Los Angeles was raised drinking horchata instead of milk. It was nursed back to health with menudo and caldo, snacked on chicharrón and Takis, feasted on birria and cochinita pibil. On holidays, it made tamales by the hundreds in a packed kitchen and, during the summer, ate fruit covered in Chamoy and Tajín. Los Angeles is, despite all the modern anti-immigrant rhetoric in America, a child of Mexico. Every other street corner sells tacos, frutas and hot dogs; the best burritos are cradled in plastic baskets and served inside of tiny shacks. While Los Angeles is a melting pot of many cultures, the Latinx influence is impossible to ignore — its name, Los Angeles, even bleeds green, red and white. It is one of the most unique places in the country both because of its strong Mexican influence and undeniable metropolitan growth.
In the age where “Chef’s Table” amasses millions of viewers and Instagram food pages reel in millions of followers, the culinary world has never garnered as much interest and exposure as it does now. More and more middle-class individuals are willing to spend $400 on a prix fixe meal at Los Angeles meccas like Providence and Vespertine. Ingredients, culture and storytelling have never been as closely interconnected as they are right now on menus throughout Los Angeles. However, there is an element of the culture that is lacking: a part of L.A. so essential, yet so barren in the culinary world. If the people of Los Angeles are so willing to explore the food world around them, why has the country closest to us been so ignored in the rise of high-quality, culturally-based restaurants?
Generally, the average price of a meal depends on the type of cuisine. And for cuisines belonging to cultures the United States implicitly opposes, these prices are significantly lowered. Between the stratification of immigrants in lower-income areas forced to create cheaper food for the community, or the American expectation that “a good taco should never be over $2,” the food of most ethnic minorities in the U.S. is significantly less expensive than French, Italian or Japanese food. This is certainly true in L.A., where dollar tacos are abundant (and delicious). And while there’s nothing wrong with dollar tacos, the idea that “ethnic” food should be cheap is partially informed by an American bias — one that says some countries are simply not worth as much as others.
Los Angeles is positioned at a particularly unique intersection of Mexican food privilege: most of the fresh goods used in Mexican cuisine are available in bulk, and the strong Mexican presence in the city welcomes all varieties of food. The streets of Los Angeles smell of mole from Oaxaca, fried shrimp from Jalisco and roasted pork from the Yucatán. Bakeries overflow with pan dulce, and chile-coated tamarind sneaks its way into chain supermarkets. There is an abundance of Mexico in the sprawling areas of Los Angeles.
Wes Avila of Guerrilla Tacos, Carlos Salgado from Taco Maria, Eduardo Ruiz from Corazon y Miel and Ray Garcia from Broken Spanish all know about this abundance of culture in Los Angeles. They’ve lived in it for most of their lives. Using masterful techniques and high-quality ingredients, these chefs are combining the city of Los Angeles and the country of Mexico into a new genre of Mexican food: They’ve created Alta California cuisine.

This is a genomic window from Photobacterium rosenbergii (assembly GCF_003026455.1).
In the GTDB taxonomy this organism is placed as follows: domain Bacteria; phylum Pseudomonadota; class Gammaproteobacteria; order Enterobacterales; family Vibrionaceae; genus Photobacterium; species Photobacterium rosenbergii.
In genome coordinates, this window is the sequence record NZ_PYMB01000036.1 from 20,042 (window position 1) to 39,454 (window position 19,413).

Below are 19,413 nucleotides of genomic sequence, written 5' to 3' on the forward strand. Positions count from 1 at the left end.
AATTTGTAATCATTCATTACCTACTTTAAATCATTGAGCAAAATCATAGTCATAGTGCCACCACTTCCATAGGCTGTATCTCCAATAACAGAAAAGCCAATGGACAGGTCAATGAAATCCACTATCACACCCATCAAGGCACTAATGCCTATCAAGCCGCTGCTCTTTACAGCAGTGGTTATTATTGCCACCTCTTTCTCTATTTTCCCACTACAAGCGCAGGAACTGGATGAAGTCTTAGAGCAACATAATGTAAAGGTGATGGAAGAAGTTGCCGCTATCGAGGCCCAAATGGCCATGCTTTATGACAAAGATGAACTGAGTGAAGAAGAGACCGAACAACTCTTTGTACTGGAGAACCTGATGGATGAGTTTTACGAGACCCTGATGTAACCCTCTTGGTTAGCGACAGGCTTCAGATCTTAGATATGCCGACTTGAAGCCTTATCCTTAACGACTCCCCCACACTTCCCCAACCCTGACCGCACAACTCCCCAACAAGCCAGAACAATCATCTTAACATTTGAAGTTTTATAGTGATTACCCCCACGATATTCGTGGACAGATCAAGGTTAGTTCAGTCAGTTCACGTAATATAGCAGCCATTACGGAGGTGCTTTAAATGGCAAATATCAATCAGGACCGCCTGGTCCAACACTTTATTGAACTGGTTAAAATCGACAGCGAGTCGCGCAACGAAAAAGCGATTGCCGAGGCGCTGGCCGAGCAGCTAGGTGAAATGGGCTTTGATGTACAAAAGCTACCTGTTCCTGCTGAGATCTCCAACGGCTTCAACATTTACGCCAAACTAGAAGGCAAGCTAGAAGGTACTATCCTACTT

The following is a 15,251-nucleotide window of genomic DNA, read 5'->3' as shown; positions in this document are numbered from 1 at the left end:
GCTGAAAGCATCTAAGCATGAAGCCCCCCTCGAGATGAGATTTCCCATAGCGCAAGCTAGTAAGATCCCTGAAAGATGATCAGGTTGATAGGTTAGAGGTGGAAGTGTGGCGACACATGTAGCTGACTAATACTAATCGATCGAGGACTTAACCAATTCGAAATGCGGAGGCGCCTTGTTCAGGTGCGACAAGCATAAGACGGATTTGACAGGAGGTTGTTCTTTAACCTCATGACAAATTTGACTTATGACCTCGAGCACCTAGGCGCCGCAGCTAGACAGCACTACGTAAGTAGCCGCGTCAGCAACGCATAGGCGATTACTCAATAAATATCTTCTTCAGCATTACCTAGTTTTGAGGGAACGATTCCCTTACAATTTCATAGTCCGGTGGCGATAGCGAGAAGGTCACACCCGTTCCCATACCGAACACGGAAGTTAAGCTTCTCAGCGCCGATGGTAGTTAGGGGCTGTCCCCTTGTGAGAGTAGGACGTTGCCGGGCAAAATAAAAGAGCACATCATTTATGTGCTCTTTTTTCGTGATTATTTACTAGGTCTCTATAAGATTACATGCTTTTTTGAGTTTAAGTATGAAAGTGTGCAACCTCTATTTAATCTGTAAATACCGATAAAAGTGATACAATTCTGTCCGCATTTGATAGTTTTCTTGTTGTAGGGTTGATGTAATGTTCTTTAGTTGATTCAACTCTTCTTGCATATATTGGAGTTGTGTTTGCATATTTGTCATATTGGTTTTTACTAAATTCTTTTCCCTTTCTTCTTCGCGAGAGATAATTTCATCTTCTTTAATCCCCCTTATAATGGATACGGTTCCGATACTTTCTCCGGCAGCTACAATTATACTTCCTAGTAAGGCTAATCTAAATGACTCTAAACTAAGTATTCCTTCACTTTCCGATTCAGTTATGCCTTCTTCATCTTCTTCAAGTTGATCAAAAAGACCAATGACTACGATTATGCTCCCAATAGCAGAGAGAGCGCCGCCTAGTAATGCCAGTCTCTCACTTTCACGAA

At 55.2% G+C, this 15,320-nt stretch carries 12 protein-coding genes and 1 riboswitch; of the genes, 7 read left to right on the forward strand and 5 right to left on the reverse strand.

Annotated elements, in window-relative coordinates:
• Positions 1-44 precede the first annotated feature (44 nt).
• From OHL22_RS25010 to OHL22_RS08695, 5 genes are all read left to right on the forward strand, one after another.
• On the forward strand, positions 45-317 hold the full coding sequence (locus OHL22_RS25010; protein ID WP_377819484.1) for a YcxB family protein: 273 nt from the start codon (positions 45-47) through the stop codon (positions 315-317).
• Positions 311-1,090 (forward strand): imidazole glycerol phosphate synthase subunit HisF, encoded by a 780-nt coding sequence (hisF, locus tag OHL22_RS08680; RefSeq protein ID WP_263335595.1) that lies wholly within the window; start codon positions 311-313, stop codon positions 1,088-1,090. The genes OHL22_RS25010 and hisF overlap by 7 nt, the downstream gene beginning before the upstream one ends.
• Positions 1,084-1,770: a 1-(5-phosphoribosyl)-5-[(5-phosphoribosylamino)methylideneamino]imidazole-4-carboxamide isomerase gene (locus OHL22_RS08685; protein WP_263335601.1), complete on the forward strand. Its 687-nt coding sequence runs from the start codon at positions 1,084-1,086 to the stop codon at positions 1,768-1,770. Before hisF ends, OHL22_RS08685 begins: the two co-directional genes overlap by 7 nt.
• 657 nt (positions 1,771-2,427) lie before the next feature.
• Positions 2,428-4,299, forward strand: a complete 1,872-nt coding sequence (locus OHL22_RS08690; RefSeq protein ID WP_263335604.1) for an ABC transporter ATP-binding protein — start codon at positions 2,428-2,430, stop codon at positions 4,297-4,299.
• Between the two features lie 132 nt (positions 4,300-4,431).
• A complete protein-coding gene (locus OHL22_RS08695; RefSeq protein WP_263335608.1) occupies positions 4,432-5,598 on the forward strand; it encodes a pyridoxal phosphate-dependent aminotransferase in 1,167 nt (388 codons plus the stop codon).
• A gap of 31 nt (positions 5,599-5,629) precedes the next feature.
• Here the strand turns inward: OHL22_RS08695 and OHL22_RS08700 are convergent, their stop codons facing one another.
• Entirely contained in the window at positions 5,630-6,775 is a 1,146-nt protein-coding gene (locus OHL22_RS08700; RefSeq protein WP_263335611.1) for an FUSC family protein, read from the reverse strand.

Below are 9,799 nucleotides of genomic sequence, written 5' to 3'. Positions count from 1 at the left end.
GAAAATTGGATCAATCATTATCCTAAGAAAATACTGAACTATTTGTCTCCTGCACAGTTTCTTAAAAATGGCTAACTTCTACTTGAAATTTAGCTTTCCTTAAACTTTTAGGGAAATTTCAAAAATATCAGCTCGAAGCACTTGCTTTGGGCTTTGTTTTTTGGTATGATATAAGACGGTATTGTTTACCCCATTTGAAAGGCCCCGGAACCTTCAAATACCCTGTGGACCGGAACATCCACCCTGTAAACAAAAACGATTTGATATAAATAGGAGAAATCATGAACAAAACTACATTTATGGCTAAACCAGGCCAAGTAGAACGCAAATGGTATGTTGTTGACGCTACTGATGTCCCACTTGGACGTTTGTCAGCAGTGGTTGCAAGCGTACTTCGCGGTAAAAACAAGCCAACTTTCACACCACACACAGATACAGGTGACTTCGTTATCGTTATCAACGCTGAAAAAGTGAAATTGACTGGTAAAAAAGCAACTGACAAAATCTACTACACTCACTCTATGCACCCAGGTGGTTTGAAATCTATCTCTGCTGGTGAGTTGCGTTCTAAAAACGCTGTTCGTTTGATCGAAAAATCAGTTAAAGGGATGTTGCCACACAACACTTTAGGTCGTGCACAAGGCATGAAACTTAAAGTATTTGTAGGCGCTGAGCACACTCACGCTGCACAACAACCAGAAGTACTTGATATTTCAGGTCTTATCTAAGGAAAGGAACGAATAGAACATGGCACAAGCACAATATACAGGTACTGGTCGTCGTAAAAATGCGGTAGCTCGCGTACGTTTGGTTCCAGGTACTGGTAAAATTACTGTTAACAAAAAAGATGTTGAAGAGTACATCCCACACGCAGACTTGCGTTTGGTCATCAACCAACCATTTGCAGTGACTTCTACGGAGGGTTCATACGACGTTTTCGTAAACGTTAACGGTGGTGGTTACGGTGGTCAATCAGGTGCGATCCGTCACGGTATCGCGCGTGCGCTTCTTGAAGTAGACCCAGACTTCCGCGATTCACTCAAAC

By introducing gourmet, Mexican-inspired dishes, these chefs are combating (intentionally or unintentionally) our expectations of Mexican cuisine by creating food made by the immigrant experience, but still served on a fine dining level. Those who experience Mexican food in this way will begin to form new associations with the country, replacing images of cheap tacos with delicately fried chicharron and squid ink tortillas. For many, dining at an Alta California restaurant doesn’t feel like eating at a taco stand — because it’s not. It is redefining the expectations of Mexican food, forming new classics from expertly crafted traditions.
Alta California cuisine is for individuals who might scoff at a taco stand but will pay $200 for a dinner at Broken Spanish. It is for the foodies that will drive 10 miles in L.A. traffic to purchase a single taco adorned with sea urchin. It is for the people who have seen Mexican culture through a lens muddled by political propaganda and freezer section burritos. It is for the people who have a superficial understanding of Mexico but have never understood its culture. It is for the people who are willing to experience something new, something connected to history, something connected to another human being. Alta California strips away the platitudes of Mexican food and serves it instead as a person cooking their passions for another person — a fundamental and universal gesture of community.
In a world of nacho cheese-flavored taco shells and Cheeto-crusted everything, it is important to recall the merits and power of quality Mexican cuisine. Mexican culture is inextricably intertwined with Los Angeles; the city was nurtured into maturity in the shadow of Mexico. For too long, El Ranchito was the only exposure to Mexican cuisine, serving up massive platters of comforting classics like enchiladas, tacos and burritos. For too long, Taco Bell has stood in the limelight with their Mexican-inspired menu, a monolithic representation of a country with dozens of states and hundreds of unique subcultures. For too long, the street taco has been the closest dish to authentic Mexican food in Los Angeles and the rest of the nation. This city has the power to change all that.
Christina Tiber is a junior writing about food. Her column, “Eating L.A. Before It Eats Itself,” runs every other Thursday.